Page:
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    Newer style stove, as I noticed the secondary burn tubes up top. Fire bricks fairly simple to replace as mentioned above same for door gasket. Now on to the chimney if it checks ok by the sweep then enclosing it in a insulated chase would be in your best interest and replacing the ash door is a must. that complete exposed chimney is cooling the flue gas way to quick which leads to the formation of creosote per your description. Building an insulated chase around the chimney will produce a dramatic change in the stoves operation and likely, with good properly seasoned dry wood, all but eliminate the creosote formations you are seeing (always going to be a bit at the top ).
  9. chimneylinerjames

    chimneylinerjames Feeling the Heat

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    quicker/cheaper alternative that will also improve safety is install an insulated chimney liner, same effect but better and safer.
  10. BrotherBart

    BrotherBart Hearth.com LLC Mid-Atlantic Division Staff Member

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    Quadrafire brick set replacement is no cheap thing. They use pumice bricks with those in the back having to be pre-drilled with the holes. May be cheaper places but the last person I saw on here that got them from a dealer paid $175 for a set.
  11. dougand3

    dougand3 Minister of Fire

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    I wonder if the chimney ever drafted well? Looks like 14'-15' chimney with 2 x 90* elbows. 2 x 45* with in house black pipe probably would help.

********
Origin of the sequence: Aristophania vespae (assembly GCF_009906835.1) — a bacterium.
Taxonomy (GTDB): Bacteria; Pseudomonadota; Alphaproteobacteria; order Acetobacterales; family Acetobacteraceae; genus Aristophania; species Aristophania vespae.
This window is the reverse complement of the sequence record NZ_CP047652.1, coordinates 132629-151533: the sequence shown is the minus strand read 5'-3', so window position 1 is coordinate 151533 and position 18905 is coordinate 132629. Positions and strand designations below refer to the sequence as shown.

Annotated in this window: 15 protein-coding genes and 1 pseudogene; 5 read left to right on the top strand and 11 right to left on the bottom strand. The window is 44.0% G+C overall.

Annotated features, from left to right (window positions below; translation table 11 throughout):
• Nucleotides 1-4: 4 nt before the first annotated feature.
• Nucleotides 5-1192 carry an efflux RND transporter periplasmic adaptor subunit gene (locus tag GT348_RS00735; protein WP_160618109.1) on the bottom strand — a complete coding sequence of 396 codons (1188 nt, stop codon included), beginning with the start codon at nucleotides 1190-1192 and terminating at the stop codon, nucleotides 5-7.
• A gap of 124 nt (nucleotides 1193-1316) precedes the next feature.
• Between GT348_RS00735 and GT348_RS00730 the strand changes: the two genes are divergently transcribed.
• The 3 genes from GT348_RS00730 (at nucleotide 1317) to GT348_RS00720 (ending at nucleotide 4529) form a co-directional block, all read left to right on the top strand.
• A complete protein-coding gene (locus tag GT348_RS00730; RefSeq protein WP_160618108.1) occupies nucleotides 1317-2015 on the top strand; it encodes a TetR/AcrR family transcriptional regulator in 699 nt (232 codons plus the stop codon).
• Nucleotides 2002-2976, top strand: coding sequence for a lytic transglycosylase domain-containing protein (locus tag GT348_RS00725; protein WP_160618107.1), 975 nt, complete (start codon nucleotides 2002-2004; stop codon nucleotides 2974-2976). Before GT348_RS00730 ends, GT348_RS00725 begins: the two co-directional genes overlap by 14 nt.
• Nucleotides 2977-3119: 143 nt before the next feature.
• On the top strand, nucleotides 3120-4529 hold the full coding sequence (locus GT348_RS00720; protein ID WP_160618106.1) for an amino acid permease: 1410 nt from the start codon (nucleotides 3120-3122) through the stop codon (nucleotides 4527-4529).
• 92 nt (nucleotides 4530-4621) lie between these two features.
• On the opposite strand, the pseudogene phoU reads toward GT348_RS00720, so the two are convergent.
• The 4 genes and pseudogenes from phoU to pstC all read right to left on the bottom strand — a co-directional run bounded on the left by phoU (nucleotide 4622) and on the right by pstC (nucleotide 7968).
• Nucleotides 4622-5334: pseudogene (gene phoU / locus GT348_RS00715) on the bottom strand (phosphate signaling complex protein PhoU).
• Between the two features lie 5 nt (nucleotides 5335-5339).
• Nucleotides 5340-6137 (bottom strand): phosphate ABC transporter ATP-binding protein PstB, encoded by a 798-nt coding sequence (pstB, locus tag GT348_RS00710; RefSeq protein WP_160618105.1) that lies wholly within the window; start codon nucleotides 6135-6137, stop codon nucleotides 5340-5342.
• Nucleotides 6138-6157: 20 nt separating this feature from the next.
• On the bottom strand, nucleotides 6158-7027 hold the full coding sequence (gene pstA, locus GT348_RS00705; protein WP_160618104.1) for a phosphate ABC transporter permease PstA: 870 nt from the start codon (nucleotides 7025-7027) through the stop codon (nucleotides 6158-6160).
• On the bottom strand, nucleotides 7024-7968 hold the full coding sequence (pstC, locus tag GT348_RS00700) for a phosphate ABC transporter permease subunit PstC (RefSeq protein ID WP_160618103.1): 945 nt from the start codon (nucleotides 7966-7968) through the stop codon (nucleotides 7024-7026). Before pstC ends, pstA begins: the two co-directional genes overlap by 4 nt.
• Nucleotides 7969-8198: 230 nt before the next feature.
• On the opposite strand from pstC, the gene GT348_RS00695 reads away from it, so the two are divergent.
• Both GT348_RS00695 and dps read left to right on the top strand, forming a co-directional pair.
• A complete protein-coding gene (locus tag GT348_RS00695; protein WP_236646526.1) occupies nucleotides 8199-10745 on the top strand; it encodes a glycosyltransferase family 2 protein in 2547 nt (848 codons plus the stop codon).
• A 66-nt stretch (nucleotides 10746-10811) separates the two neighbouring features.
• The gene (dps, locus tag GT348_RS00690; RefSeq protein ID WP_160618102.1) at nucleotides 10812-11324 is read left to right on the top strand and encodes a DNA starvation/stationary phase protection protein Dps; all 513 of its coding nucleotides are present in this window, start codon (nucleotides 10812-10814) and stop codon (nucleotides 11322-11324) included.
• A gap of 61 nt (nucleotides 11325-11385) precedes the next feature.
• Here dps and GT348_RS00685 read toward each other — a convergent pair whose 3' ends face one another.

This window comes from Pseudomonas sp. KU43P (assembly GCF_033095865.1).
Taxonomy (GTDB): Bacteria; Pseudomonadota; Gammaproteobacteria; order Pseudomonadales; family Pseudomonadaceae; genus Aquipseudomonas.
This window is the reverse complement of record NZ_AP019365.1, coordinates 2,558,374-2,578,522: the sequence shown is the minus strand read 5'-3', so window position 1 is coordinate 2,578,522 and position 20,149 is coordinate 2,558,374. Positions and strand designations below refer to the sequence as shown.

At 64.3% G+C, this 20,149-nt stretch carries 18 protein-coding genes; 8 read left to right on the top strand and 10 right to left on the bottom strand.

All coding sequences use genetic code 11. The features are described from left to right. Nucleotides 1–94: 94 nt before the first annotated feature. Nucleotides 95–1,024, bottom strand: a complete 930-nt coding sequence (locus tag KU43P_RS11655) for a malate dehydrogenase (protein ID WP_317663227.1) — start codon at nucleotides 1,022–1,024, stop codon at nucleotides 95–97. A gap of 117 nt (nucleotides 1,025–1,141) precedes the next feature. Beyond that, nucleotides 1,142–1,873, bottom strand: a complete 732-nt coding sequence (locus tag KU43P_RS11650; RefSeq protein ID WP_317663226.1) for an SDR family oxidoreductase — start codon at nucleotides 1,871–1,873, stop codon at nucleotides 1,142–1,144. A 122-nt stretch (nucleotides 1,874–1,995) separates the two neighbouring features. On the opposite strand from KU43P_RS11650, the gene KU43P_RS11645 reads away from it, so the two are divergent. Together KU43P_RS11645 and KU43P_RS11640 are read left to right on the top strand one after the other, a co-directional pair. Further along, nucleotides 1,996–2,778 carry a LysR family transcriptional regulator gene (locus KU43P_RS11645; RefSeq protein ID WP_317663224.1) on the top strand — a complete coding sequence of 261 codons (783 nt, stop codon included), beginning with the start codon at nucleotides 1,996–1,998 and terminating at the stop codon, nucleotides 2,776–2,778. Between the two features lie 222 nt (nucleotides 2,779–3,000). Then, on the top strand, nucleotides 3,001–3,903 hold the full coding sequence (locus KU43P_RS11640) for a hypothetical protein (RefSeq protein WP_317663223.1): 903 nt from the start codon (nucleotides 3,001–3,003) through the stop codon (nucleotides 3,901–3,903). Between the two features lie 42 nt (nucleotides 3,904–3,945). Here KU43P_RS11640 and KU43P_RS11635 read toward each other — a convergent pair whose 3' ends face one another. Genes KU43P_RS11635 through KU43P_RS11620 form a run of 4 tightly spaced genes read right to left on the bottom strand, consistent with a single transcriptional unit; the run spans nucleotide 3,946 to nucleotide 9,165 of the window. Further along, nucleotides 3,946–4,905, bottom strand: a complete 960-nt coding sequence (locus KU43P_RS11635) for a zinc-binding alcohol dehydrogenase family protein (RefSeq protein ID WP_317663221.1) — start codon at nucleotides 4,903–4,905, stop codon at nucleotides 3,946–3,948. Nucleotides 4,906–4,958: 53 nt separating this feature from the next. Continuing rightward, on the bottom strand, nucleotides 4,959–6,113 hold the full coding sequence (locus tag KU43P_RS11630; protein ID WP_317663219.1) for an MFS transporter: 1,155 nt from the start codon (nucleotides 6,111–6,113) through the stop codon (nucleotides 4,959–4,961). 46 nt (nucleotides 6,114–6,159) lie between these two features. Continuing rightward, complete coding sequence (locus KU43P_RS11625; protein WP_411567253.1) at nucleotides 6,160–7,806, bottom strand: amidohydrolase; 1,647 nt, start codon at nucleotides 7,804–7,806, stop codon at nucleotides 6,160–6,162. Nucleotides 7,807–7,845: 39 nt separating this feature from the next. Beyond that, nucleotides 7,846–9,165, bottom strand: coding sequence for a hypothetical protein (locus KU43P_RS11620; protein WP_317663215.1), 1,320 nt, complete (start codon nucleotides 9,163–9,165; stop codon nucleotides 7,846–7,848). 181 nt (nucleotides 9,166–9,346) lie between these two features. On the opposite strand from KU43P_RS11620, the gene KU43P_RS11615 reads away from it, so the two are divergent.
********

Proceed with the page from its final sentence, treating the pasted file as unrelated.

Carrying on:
12. begreen

    begreen Mooderator Staff Member

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    That is my first impression though I am thinking more like 12' vertical flue with the 2 - 90s.. The stove looks like it has always run cool. This combo of short chimney with the 90's looks like a creosote maker. It will never draft well. I would consider either abandoning the present chimney for a taller one more centrally located or insulating the present chimney and adding another few feet.
  13. dougand3

    dougand3 Minister of Fire

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    As BG said, I like abandoning present chimney. Some options:
    1. Stove in same place.
    2. Vertical black pipe with 2 x 15* elbows (or 2 x 30*) to move ceiling penetration closer to ridge line (more attic room to work,
    less Class A height needed = less Class A above roof deck)
    3. Probably cheaper than insulated liner. Class A is $28/ft at big box stores (Lowes). Need 6-8'. Ceiling Support Box is ~$190.
    4. Should draft like a vacuum.
  14. Trickle

    Trickle New Member

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    Bought the place today. More updates to come as we get things repaired and settled.
    OldLumberKid likes this.
  15. blades

    blades Minister of Fire

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    Congratulations, Enjoy
  16. PapaDave

    PapaDave Minister of Fire